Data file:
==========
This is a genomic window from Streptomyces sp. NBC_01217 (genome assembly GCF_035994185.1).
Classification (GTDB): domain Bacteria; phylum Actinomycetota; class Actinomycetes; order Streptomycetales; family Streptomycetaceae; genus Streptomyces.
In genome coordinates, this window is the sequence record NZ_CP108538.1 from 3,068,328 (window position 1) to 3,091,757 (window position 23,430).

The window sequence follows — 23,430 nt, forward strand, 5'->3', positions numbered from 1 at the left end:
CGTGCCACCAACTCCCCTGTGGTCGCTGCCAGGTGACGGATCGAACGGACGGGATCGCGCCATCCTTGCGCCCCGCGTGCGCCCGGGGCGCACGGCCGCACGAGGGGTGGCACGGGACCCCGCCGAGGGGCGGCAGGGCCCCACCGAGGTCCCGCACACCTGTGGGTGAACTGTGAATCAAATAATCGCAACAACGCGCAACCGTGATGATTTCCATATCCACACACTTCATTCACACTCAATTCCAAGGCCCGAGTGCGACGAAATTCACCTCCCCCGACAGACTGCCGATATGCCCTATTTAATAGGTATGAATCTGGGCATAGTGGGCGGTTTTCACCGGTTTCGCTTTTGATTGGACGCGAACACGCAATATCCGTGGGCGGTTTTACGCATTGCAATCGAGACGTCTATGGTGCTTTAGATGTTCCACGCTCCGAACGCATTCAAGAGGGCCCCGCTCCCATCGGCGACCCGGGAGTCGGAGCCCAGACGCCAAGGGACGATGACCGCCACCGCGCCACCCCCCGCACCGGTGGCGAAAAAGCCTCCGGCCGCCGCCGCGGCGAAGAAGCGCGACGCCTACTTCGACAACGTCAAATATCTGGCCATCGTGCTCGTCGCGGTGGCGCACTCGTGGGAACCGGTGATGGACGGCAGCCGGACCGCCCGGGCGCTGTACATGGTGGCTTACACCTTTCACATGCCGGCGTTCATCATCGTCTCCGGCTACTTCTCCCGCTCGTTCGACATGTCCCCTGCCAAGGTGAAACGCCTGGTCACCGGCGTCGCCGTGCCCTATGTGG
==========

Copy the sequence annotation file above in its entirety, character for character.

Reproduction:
This is a genomic window from Streptomyces sp. NBC_01217 (genome assembly GCF_035994185.1).
Classification (GTDB): domain Bacteria; phylum Actinomycetota; class Actinomycetes; order Streptomycetales; family Streptomycetaceae; genus Streptomyces.
In genome coordinates, this window is the sequence record NZ_CP108538.1 from 3,068,328 (window position 1) to 3,091,757 (window position 23,430).

The window sequence follows — 23,430 nt, forward strand, 5'->3', positions numbered from 1 at the left end:
CGTGCCACCAACTCCCCTGTGGTCGCTGCCAGGTGACGGATCGAACGGACGGGATCGCGCCATCCTTGCGCCCCGCGTGCGCCCGGGGCGCACGGCCGCACGAGGGGTGGCACGGGACCCCGCCGAGGGGCGGCAGGGCCCCACCGAGGTCCCGCACACCTGTGGGTGAACTGTGAATCAAATAATCGCAACAACGCGCAACCGTGATGATTTCCATATCCACACACTTCATTCACACTCAATTCCAAGGCCCGAGTGCGACGAAATTCACCTCCCCCGACAGACTGCCGATATGCCCTATTTAATAGGTATGAATCTGGGCATAGTGGGCGGTTTTCACCGGTTTCGCTTTTGATTGGACGCGAACACGCAATATCCGTGGGCGGTTTTACGCATTGCAATCGAGACGTCTATGGTGCTTTAGATGTTCCACGCTCCGAACGCATTCAAGAGGGCCCCGCTCCCATCGGCGACCCGGGAGTCGGAGCCCAGACGCCAAGGGACGATGACCGCCACCGCGCCACCCCCCGCACCGGTGGCGAAAAAGCCTCCGGCCGCCGCCGCGGCGAAGAAGCGCGACGCCTACTTCGACAACGTCAAATATCTGGCCATCGTGCTCGTCGCGGTGGCGCACTCGTGGGAACCGGTGATGGACGGCAGCCGGACCGCCCGGGCGCTGTACATGGTGGCTTACACCTTTCACATGCCGGCGTTCATCATCGTCTCCGGCTACTTCTCCCGCTCGTTCGACATGTCCCCTGCCAAGGTGAAACGCCTGGTCACCGGCGTCGCCGTGCCCTATGTGG